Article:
Good Job! No Problem!

Recently waiters, clerks, even folks holding an elevator door for me have burbled “No problem” in response to my request for help.  Puzzling because I’m not sure my request would be a problem even under the worst circumstances.  Why does my call for a glass of water, or inquiry if a dress comes in my size, or a gasped appeal for a short delay in an elevator ride result in this response rather than “yes” or “sure” or a British-like “certainly.”  

I’m not offended, simply curious how the phrase caught on. Its users are almost always under the age of 30 or 35; they frequently work in a service industry. Do they mean they’d let me know if they have a problem with my bidding?  I can’t imagine anyone responding, “No, that’s a problem” and slamming a door in my face or refusing to refill my coffee.  

I’m not the only person who’s noticed this.  A commentator on a national news show feels wait staff are substituting the term instead of saying “you’re welcome.”  I think its usage is broader; it also functions as general fill-in-the-blank verbiage and as a synonym for “I hear you.”  

Perhaps I should be grateful for this small sign of language adapting to new needs.  It confirms the vitality of English and its speakers.  But it brings me to another phrase I DO have a problem with—good job!  I first heard this maybe 15 years ago, used by a mother of three young boys on an airplane.  I was very impressed by her calm demeanor and positive words to the trio.  I’ve learned to use the phrase with my grandchildren, and it’s become so engrained, it’s automatic.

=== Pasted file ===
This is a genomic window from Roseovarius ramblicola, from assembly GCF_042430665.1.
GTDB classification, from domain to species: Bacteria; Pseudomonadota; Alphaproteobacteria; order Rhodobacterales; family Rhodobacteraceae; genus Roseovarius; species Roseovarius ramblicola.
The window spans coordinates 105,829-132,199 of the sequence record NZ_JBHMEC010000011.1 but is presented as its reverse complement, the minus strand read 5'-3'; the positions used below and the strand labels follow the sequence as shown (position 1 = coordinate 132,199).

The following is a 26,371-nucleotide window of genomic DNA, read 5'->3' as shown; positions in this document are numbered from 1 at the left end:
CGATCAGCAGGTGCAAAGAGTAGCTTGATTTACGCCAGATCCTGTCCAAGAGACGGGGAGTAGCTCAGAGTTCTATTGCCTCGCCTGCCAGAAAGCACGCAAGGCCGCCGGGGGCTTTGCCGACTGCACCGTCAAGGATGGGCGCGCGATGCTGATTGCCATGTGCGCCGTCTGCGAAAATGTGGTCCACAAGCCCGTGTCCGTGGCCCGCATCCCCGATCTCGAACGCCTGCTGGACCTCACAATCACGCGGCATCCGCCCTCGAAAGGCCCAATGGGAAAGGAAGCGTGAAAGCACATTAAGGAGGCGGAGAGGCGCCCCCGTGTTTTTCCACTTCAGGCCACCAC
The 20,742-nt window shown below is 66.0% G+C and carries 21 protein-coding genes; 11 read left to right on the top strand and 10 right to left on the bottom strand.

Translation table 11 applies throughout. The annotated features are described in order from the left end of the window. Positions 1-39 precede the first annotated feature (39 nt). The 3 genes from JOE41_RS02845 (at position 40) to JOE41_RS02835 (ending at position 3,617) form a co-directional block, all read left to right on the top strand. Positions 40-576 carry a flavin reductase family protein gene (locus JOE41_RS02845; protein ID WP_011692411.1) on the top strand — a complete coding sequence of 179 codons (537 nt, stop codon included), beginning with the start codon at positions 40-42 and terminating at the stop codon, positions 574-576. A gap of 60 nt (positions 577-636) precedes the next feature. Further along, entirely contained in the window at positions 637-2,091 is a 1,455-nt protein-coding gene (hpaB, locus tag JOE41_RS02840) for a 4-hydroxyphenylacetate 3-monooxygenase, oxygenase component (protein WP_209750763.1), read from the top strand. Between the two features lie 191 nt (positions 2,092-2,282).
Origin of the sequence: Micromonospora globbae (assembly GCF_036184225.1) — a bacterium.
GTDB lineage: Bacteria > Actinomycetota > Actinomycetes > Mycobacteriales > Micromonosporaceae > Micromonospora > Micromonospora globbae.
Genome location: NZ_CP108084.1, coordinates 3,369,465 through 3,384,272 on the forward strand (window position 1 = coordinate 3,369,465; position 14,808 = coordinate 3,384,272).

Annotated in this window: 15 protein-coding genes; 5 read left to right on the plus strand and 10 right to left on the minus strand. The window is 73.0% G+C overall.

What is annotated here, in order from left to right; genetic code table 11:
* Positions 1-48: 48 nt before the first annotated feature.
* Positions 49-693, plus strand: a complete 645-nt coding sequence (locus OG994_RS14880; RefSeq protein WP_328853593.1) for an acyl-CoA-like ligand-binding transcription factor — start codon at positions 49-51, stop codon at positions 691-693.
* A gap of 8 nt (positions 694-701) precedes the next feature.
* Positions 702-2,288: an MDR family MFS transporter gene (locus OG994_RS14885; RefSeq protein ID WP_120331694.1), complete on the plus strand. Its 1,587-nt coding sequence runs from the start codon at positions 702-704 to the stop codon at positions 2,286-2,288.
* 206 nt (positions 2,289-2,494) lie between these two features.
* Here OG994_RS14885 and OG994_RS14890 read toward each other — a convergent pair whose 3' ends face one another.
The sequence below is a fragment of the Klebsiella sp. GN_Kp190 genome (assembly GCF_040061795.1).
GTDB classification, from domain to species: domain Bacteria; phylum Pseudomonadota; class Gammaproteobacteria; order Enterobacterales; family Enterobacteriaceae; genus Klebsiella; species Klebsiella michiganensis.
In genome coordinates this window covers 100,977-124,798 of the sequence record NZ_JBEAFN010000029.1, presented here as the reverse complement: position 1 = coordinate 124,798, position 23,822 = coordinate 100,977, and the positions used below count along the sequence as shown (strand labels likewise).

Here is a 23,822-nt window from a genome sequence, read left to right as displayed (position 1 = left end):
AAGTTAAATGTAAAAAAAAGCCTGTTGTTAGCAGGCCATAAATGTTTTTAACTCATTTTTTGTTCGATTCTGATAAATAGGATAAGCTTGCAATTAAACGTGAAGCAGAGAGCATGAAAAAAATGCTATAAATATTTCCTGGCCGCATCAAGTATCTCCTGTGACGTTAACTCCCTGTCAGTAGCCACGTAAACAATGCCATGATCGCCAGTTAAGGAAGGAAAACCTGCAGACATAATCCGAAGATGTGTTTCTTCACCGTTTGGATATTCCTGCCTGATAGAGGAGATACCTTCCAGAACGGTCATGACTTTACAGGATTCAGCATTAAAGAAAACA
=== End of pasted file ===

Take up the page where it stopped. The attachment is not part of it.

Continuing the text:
I was drawn up short recently in a restaurant when my waiter used the phrase on me.  I’d eaten every scrap, and he lauded, “Good job!”  My response?  “Does it look like this body needed all that food?”  He laughed, but I began to wonder if (1) I look as simple-minded as a young child, or (2) if I use the term too much?  Some child-rearing specialists are pondering this point themselves.  “Good job” may be too obviously reinforcing the adult’s desired behavior. . .it doesn’t encourage the child to make decisions on his own. . .is too judgmental.  (See  

Food for thought, and certainly no problem.

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